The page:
A Black Teen, a White Cop, and a City in Turmoil: Analyzing Newspaper Reports on Ferguson, Missouri and the Death of Michael Brown

Date01 November 2018
Published date01 November 2018
AuthorJebadiha E. Potterf,Jason R. Pohl
Subject MatterArticles
Journal of Contemporary Criminal Justice
2018, Vol. 34(4) 421 –441
© The Author(s) 2018
Article reuse guidelines:
DOI: 10.1177/1043986218787732
A Black Teen, a White
Cop, and a City in Turmoil:
Analyzing Newspaper Reports
on Ferguson, Missouri and the
Death of Michael Brown
Jebadiha E. Potterf1 and Jason R. Pohl1
Understanding how newspapers depict fatal shootings of minority men by police,
and how this affects implicit biases, may offer insight into why such shootings
continue to occur. Through an analysis of national newspaper articles immediately
following the death of Michael Brown in Ferguson, Missouri, we investigate how
these events are framed regarding the use of victim-supporting, social justice frames
or law enforcement–supporting, law and order frames. We then theorize how this
might contribute to the perpetuation of implicit biases. We find social justice frames
appear more frequently than law and order frames during this period. This shift in the
presentation of information might affect the reinforcement of implicit biases that the
news media is often accused of causing.
policing, police shootings, race and media, Ferguson, Missouri, Michael Brown
Moments after shots echoed through the streets of Ferguson, Missouri on August 9,
2014, it became clear a public spectacle was imminent. The details of the situation
leading to the shooting remain unclear, even years later and after multiple investi-
gations. The Department of Justice provides multiple official, yet conflicting
1Colorado State University, Fort Collins, CO, USA
Corresponding Author:
Jebadiha E. Potterf, Department of Sociology, Colorado State University, B258 Clark Building, Fort
Collins, CO 80,523-1784, USA.
Email: jpotterf@colostate.edu
787732CCJXXX10.1177/1043986218787732Journal of Contemporary Criminal JusticePotterf and Pohl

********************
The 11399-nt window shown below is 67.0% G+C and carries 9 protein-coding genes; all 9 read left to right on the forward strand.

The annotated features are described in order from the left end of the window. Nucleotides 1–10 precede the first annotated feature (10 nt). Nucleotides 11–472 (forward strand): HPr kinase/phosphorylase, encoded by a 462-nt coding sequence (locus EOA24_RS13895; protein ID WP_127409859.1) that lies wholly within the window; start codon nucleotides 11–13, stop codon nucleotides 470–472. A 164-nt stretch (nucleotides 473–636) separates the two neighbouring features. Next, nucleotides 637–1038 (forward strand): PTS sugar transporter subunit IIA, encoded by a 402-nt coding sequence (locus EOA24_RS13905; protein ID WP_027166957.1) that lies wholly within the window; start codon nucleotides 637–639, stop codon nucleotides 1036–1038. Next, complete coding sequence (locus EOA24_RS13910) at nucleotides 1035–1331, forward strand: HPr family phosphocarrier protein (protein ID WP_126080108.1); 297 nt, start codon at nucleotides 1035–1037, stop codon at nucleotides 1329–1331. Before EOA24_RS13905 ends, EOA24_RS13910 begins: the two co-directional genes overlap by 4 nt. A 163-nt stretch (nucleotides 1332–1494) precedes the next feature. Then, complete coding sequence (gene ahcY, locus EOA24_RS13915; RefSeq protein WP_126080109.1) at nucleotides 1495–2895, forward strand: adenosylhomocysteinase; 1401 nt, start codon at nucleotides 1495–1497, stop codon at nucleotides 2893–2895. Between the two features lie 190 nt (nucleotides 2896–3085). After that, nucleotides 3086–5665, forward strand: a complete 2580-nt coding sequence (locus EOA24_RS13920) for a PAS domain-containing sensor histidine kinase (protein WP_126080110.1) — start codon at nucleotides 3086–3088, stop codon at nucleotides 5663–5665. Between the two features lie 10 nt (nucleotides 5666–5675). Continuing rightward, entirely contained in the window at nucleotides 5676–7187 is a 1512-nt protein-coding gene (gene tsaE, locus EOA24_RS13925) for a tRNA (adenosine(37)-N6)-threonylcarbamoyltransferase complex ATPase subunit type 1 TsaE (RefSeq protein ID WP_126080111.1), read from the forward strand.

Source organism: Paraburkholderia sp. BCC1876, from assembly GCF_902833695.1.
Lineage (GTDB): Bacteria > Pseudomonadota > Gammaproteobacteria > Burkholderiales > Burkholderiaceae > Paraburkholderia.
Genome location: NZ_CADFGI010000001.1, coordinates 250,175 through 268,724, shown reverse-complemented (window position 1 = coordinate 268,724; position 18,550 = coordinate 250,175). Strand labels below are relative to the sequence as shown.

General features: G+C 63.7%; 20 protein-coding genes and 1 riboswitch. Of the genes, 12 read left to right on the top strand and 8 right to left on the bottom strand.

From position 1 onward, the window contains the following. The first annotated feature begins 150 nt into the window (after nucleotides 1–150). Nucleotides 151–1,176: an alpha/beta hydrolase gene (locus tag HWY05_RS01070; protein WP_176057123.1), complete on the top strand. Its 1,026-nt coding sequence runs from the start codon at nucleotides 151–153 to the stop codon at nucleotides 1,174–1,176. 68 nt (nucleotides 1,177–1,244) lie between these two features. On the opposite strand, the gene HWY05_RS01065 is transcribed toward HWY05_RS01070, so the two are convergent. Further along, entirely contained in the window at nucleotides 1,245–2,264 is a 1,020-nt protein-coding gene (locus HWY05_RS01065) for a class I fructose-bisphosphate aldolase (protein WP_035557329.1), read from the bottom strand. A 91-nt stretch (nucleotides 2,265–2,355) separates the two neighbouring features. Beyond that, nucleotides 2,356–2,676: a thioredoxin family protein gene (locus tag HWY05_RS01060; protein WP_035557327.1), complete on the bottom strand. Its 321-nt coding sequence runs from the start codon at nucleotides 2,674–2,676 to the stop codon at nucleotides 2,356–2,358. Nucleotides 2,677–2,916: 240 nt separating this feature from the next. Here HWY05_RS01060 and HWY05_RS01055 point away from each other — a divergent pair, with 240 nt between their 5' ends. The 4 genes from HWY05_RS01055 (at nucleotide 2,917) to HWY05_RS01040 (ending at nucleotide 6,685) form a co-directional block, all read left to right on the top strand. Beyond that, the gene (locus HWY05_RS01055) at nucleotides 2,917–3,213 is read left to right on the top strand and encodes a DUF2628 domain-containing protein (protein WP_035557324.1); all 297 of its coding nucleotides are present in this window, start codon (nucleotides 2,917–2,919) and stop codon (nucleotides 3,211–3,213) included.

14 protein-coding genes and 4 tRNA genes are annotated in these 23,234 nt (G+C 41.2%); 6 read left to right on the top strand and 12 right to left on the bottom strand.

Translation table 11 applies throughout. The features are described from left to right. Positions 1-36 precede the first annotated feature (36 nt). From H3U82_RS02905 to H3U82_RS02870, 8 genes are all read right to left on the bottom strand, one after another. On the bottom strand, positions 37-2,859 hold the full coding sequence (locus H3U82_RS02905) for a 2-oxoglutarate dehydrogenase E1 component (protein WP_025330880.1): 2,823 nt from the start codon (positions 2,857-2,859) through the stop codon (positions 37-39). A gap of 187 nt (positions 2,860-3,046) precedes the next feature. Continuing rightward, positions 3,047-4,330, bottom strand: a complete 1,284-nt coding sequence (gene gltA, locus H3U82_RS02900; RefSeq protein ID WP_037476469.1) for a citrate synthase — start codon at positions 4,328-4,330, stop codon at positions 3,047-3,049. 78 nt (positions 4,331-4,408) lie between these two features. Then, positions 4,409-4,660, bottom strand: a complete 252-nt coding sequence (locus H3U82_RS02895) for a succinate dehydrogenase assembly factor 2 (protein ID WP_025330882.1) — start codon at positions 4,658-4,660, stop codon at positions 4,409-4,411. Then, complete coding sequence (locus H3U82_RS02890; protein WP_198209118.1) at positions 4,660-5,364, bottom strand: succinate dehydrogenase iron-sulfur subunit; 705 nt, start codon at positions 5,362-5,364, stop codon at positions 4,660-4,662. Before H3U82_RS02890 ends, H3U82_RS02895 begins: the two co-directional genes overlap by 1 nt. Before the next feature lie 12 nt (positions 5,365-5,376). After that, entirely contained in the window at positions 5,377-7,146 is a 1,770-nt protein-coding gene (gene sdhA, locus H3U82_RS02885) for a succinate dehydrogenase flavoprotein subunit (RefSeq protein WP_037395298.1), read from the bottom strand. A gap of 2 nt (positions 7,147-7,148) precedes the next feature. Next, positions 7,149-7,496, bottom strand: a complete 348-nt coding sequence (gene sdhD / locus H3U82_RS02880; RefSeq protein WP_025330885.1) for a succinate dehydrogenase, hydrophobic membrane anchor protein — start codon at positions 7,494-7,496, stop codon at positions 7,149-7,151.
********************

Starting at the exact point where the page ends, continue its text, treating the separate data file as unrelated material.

422 Journal of Contemporary Criminal Justice 34(4)
accounts, built largely upon police testimony. Briefly, according to the report,
Officer Darren Wilson said he tried to stop two Black men who were walking down
the middle of Canfield Drive (Department of Justice [DOJ], 2015). After telling
them to move to the sidewalk, and their failure to comply, Wilson attempted to exit
the vehicle. A struggle ensued, and one of the men, 18-year-old Michael Brown,
reportedly assaulted the officer. According to investigators, Brown tried to grab the
officer’s gun at which point a shot was fired (DOJ, 2015). Brown ran on foot and,
after a brief pursuit, began motioning toward the officer. After several warnings,
and reportedly seeing Brown reach toward his waistband, the officer fired several
shots. Brown kept coming toward him. During another series of shots, with Brown
less than 10 ft away, a shot hit Brown in the head. He was pronounced dead moments
later (DOJ, 2015).
Brown’s companion at the time, Dorian Johnson, disputed this account, as did
several of Brown’s friends and family who characterized him as passive and nonvi-
olent—a claim corroborated by his lack of prior trouble with police or in school
(Alcindor, Bello, & Fazal, 2014). According to Johnson, the officer did stop them for
walking in the middle of the street. But that it was the officer instead of Brown who
became angry. The officer opened the sport-utility vehicle’s (SUV) door, hitting
Brown with it, and then reached through the unrolled window, grabbed Brown
around the neck pulling him part way into the vehicle (Alcindor et al., 2014). During
the confrontation, a shot was fired, and Brown was released. The two men ran.
Johnson ducked behind a car while Brown ran down the road. That’s when Wilson
shot Brown in the back. He turned around and, with his hands, showed he was
unarmed. The officer kept shooting at Brown, even though Brown was no longer a
threat (Alcindor et al., 2014).
Other witnesses gave conflicting statements. Some supported the officer’s ver-
sion, while others aligned with Johnson’s version. Ultimately, several shots hit him
in the chest, and the fatal shot struck him in the head (DOJ, 2015). Autopsies per-
formed by two state employees and one independent investigator failed to resolve
many of the disputed points. Gun residue on Brown’s hand and cuts to his forearm
confirmed that he was in close proximity when the first shot was fired, supporting
claims that he was leaning through the vehicle’s window (DOJ, 2015). Bruising to
the officer’s face seemed to confirm Brown had struck him, but a lack of bruising on
Brown’s knuckles questioned the force of the strikes. He had a bullet wound on the
back of his right forearm, but investigators could not determine whether he was fac-
ing toward or away from the officer at the time of impact. Blood at the scene and
several witness statements supported the officer’s claim that Brown was approach-
ing him as he fired but could not determine the rate of approach or Brown’s intent
(DOJ, 2015).
Racial tensions quickly mounted as crowds gathered on the street near Brown’s
body (Fisher, 2014). In the days that followed, the shooting gave way to civil unrest and
criticism that the incident was merely the latest racially motivated case of wrongdoing
by Ferguson police (Vega, 2014). Massive demonstrations in the streets were mostly

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